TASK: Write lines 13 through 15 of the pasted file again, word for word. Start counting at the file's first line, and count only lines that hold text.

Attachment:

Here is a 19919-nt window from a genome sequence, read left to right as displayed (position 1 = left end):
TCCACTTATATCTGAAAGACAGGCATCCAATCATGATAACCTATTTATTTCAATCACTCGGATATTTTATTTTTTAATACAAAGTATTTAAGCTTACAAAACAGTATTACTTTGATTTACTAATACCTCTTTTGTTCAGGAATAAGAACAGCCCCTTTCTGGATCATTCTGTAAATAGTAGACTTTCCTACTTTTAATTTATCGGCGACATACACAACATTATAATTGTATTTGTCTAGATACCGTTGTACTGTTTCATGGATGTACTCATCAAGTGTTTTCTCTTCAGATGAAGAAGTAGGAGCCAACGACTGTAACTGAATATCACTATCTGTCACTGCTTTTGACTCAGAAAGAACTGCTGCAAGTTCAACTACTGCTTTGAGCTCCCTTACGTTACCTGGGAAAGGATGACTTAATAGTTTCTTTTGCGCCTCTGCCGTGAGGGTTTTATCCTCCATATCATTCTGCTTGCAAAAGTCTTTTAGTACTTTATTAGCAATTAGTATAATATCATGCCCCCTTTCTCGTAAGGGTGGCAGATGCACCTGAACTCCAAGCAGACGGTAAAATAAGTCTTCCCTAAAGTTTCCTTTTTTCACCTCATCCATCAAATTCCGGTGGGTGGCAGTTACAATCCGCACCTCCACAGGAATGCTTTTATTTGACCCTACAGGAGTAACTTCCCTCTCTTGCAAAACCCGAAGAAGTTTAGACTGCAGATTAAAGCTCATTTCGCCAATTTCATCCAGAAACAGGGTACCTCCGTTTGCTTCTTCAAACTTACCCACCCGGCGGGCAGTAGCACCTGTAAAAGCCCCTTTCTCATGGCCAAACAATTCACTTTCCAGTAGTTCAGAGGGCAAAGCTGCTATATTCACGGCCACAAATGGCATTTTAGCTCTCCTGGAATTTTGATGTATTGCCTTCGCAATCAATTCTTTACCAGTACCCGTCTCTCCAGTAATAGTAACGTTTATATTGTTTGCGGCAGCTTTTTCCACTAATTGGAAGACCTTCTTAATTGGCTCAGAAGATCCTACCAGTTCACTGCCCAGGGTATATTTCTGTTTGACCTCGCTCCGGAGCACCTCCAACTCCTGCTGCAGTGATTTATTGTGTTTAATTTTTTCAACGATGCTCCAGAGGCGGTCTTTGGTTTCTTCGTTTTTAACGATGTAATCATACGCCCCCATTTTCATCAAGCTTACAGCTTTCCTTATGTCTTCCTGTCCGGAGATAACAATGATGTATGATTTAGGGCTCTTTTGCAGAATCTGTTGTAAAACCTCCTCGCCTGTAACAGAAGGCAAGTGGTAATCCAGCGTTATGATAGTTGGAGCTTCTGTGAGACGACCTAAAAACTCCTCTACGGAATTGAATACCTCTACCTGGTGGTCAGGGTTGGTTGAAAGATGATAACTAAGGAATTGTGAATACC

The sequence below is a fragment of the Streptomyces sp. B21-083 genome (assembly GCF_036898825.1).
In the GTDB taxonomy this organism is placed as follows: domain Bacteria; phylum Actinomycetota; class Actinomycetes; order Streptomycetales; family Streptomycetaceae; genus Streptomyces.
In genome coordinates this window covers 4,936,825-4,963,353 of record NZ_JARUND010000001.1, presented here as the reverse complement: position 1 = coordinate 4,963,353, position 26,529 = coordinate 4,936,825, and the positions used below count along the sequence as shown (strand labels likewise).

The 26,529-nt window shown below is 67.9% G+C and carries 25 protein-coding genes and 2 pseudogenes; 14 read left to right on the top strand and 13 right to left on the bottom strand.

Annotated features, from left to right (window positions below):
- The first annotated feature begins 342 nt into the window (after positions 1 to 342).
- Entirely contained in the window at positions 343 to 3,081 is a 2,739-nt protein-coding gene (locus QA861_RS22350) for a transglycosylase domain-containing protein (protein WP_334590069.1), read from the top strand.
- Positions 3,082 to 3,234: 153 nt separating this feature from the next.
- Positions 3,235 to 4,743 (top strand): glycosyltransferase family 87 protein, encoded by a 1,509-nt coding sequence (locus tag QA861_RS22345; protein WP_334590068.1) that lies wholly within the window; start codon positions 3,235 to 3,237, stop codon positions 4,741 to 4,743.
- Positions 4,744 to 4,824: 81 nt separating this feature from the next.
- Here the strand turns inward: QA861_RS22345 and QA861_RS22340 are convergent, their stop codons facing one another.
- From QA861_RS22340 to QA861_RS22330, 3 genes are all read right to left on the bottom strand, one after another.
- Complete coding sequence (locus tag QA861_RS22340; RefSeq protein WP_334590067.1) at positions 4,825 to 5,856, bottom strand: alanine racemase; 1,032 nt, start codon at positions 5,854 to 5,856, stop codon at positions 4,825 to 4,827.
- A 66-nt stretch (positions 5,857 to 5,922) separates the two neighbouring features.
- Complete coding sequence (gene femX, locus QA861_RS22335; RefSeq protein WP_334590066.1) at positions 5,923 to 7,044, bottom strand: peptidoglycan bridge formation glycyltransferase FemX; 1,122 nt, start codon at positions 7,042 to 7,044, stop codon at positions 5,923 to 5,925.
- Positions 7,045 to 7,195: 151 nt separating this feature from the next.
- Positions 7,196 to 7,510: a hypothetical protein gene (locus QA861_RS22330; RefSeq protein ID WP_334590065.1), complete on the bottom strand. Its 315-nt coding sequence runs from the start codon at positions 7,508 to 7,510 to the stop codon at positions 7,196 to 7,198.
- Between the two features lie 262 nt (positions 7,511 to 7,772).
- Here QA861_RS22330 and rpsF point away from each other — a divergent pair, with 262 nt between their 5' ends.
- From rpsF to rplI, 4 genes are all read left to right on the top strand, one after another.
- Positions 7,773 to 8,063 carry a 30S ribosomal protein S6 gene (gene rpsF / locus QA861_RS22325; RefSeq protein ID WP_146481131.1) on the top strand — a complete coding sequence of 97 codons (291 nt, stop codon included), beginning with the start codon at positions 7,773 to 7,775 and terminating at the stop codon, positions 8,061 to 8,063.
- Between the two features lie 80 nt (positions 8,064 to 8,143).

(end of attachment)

- Here the strand turns inward: QA861_RS22345 and QA861_RS22340 are convergent, their stop codons facing one another.
- From QA861_RS22340 to QA861_RS22330, 3 genes are all read right to left on the bottom strand, one after another.
- Complete coding sequence (locus tag QA861_RS22340; RefSeq protein WP_334590067.1) at positions 4,825 to 5,856, bottom strand: alanine racemase; 1,032 nt, start codon at positions 5,854 to 5,856, stop codon at positions 4,825 to 4,827.